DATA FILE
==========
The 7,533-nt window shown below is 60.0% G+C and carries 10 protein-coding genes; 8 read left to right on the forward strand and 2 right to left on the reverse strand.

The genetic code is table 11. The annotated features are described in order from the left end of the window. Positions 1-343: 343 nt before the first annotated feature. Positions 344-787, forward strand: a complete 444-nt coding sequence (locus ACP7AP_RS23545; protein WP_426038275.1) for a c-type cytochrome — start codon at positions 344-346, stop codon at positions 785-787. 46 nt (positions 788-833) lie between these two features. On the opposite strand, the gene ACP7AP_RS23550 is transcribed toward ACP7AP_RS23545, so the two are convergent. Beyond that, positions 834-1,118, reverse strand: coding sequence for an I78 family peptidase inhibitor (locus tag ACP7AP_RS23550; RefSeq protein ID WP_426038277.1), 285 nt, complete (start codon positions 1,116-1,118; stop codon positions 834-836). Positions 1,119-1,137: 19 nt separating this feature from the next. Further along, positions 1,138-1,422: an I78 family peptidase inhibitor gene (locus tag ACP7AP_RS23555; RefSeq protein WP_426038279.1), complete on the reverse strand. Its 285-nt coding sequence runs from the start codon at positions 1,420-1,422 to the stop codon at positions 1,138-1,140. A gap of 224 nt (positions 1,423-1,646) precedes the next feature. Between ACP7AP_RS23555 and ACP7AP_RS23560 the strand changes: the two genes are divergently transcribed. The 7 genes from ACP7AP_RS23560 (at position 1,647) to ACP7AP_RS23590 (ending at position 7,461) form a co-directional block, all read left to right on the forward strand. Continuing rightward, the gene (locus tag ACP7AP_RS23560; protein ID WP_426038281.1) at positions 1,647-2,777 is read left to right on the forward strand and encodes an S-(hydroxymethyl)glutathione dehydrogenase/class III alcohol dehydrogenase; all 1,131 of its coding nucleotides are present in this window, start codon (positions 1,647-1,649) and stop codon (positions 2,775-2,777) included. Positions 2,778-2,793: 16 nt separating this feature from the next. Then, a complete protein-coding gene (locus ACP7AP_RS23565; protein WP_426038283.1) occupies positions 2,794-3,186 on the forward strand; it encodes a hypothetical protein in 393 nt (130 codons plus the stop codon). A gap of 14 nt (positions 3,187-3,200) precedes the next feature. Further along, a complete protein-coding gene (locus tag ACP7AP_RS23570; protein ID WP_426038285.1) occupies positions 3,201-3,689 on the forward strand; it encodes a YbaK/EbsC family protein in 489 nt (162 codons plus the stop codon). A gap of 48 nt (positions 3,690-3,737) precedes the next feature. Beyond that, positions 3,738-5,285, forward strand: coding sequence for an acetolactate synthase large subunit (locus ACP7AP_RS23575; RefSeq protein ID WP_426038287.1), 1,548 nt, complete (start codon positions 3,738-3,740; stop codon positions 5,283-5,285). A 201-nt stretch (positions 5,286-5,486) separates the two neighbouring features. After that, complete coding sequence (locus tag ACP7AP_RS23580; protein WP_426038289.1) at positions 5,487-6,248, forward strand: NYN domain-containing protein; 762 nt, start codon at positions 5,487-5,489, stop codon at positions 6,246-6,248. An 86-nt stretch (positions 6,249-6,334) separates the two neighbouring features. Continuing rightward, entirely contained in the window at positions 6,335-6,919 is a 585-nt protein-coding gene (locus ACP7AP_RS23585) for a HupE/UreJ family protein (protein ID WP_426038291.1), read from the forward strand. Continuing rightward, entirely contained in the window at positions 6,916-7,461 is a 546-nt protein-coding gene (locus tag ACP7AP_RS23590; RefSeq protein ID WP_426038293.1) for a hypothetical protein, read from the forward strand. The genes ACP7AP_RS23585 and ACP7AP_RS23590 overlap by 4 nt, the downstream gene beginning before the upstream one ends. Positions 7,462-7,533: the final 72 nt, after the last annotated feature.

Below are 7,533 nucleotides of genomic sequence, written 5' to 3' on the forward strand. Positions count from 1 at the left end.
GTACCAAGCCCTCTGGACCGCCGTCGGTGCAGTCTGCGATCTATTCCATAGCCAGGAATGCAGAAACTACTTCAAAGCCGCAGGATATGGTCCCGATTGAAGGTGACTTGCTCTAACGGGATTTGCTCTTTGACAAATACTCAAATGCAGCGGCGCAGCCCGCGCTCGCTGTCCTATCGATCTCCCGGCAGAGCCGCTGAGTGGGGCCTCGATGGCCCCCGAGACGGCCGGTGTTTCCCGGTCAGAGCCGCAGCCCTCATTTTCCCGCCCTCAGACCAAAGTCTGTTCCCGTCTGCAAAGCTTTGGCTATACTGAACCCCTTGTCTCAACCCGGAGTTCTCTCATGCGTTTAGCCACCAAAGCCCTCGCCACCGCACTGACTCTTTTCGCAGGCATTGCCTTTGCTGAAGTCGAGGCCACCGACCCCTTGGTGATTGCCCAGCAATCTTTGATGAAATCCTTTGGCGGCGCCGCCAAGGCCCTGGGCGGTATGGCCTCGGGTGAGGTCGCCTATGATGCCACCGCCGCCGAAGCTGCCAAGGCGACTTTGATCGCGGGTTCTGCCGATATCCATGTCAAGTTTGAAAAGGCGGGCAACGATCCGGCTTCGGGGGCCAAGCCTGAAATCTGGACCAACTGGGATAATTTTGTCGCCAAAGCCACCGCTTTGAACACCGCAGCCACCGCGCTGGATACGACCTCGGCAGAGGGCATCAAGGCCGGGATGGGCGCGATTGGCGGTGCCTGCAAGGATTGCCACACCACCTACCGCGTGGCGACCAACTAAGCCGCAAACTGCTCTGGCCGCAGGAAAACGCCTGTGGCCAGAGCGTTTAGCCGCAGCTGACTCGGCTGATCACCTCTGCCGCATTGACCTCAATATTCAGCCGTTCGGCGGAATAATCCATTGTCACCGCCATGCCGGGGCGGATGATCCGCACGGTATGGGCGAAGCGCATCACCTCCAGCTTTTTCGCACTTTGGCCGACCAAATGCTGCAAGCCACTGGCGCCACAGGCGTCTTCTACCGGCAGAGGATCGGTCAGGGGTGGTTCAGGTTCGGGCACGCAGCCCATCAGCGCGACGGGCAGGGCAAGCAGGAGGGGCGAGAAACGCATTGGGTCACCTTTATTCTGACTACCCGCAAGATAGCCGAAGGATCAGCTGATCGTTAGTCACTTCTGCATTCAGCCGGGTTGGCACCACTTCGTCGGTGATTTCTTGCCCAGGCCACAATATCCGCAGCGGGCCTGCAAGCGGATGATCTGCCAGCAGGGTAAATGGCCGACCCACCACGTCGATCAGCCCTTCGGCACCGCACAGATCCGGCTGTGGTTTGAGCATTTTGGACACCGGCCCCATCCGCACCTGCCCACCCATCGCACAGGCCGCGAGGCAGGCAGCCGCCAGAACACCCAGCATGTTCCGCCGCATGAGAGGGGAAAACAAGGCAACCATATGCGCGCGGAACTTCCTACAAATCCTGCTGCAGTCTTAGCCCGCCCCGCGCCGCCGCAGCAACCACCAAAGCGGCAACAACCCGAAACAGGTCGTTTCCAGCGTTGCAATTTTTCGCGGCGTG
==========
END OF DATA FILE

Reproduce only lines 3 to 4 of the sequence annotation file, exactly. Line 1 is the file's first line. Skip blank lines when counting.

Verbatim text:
Below are 7,533 nucleotides of genomic sequence, written 5' to 3' on the forward strand. Positions count from 1 at the left end.
GTACCAAGCCCTCTGGACCGCCGTCGGTGCAGTCTGCGATCTATTCCATAGCCAGGAATGCAGAAACTACTTCAAAGCCGCAGGATATGGTCCCGATTGAAGGTGACTTGCTCTAACGGGATTTGCTCTTTGACAAATACTCAAATGCAGCGGCGCAGCCCGCGCTCGCTGTCCTATCGATCTCCCGGCAGAGCCGCTGAGTGGGGCCTCGATGGCCCCCGAGACGGCCGGTGTTTCCCGGTCAGAGCCGCAGCCCTCATTTTCCCGCCCTCAGACCAAAGTCTGTTCCCGTCTGCAAAGCTTTGGCTATACTGAACCCCTTGTCTCAACCCGGAGTTCTCTCATGCGTTTAGCCACCAAAGCCCTCGCCACCGCACTGACTCTTTTCGCAGGCATTGCCTTTGCTGAAGTCGAGGCCACCGACCCCTTGGTGATTGCCCAGCAATCTTTGATGAAATCCTTTGGCGGCGCCGCCAAGGCCCTGGGCGGTATGGCCTCGGGTGAGGTCGCCTATGATGCCACCGCCGCCGAAGCTGCCAAGGCGACTTTGATCGCGGGTTCTGCCGATATCCATGTCAAGTTTGAAAAGGCGGGCAACGATCCGGCTTCGGGGGCCAAGCCTGAAATCTGGACCAACTGGGATAATTTTGTCGCCAAAGCCACCGCTTTGAACACCGCAGCCACCGCGCTGGATACGACCTCGGCAGAGGGCATCAAGGCCGGGATGGGCGCGATTGGCGGTGCCTGCAAGGATTGCCACACCACCTACCGCGTGGCGACCAACTAAGCCGCAAACTGCTCTGGCCGCAGGAAAACGCCTGTGGCCAGAGCGTTTAGCCGCAGCTGACTCGGCTGATCACCTCTGCCGCATTGACCTCAATATTCAGCCGTTCGGCGGAATAATCCATTGTCACCGCCATGCCGGGGCGGATGATCCGCACGGTATGGGCGAAGCGCATCACCTCCAGCTTTTTCGCACTTTGGCCGACCAAATGCTGCAAGCCACTGGCGCCACAGGCGTCTTCTACCGGCAGAGGATCGGTCAGGGGTGGTTCAGGTTCGGGCACGCAGCCCATCAGCGCGACGGGCAGGGCAAGCAGGAGGGGCGAGAAACGCATTGGGTCACCTTTATTCTGACTACCCGCAAGATAGCCGAAGGATCAGCTGATCGTTAGTCACTTCTGCATTCAGCCGGGTTGGCACCACTTCGTCGGTGATTTCTTGCCCAGGCCACAATATCCGCAGCGGGCCTGCAAGCGGATGATCTGCCAGCAGGGTAAATGGCCGACCCACCACGTCGATCAGCCCTTCGGCACCGCACAGATCCGGCTGTGGTTTGAGCATTTTGGACACCGGCCCCATCCGCACCTGCCCACCCATCGCACAGGCCGCGAGGCAGGCAGCCGCCAGAACACCCAGCATGTTCCGCCGCATGAGAGGGGAAAACAAGGCAACCATATGCGCGCGGAACTTCCTACAAATCCTGCTGCAGTCTTAGCCCGCCCCGCGCCGCCGCAGCAACCACCAAAGCGGCAACAACCCGAAACAGGTCGTTTCCAGCGTTGCAATTTTTCGCGGCGTG